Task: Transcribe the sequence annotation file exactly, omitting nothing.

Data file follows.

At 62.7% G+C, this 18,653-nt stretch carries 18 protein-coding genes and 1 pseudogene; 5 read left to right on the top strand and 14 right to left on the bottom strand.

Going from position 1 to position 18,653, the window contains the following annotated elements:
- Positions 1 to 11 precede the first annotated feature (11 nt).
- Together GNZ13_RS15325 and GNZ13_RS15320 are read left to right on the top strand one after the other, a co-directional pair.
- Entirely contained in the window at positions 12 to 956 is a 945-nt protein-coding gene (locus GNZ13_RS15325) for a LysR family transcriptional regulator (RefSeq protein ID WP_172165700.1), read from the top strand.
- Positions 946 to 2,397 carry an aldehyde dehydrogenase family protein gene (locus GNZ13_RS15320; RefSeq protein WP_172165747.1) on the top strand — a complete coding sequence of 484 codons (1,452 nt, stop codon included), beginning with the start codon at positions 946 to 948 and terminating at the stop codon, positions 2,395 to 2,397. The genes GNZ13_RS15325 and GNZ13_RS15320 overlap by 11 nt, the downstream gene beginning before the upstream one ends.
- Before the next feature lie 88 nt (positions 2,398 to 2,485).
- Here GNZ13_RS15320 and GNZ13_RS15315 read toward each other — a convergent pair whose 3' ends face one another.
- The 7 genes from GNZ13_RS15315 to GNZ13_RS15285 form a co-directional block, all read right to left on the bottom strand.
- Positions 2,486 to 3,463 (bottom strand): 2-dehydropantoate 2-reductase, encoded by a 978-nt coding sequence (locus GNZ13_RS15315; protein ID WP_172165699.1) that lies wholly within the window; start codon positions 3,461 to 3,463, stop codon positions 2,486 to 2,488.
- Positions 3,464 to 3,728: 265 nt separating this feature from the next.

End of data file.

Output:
At 62.7% G+C, this 18,653-nt stretch carries 18 protein-coding genes and 1 pseudogene; 5 read left to right on the top strand and 14 right to left on the bottom strand.

Going from position 1 to position 18,653, the window contains the following annotated elements:
- Positions 1 to 11 precede the first annotated feature (11 nt).
- Together GNZ13_RS15325 and GNZ13_RS15320 are read left to right on the top strand one after the other, a co-directional pair.
- Entirely contained in the window at positions 12 to 956 is a 945-nt protein-coding gene (locus GNZ13_RS15325) for a LysR family transcriptional regulator (RefSeq protein ID WP_172165700.1), read from the top strand.
- Positions 946 to 2,397 carry an aldehyde dehydrogenase family protein gene (locus GNZ13_RS15320; RefSeq protein WP_172165747.1) on the top strand — a complete coding sequence of 484 codons (1,452 nt, stop codon included), beginning with the start codon at positions 946 to 948 and terminating at the stop codon, positions 2,395 to 2,397. The genes GNZ13_RS15325 and GNZ13_RS15320 overlap by 11 nt, the downstream gene beginning before the upstream one ends.
- Before the next feature lie 88 nt (positions 2,398 to 2,485).
- Here GNZ13_RS15320 and GNZ13_RS15315 read toward each other — a convergent pair whose 3' ends face one another.
- The 7 genes from GNZ13_RS15315 to GNZ13_RS15285 form a co-directional block, all read right to left on the bottom strand.
- Positions 2,486 to 3,463 (bottom strand): 2-dehydropantoate 2-reductase, encoded by a 978-nt coding sequence (locus GNZ13_RS15315; protein ID WP_172165699.1) that lies wholly within the window; start codon positions 3,461 to 3,463, stop codon positions 2,486 to 2,488.
- Positions 3,464 to 3,728: 265 nt separating this feature from the next.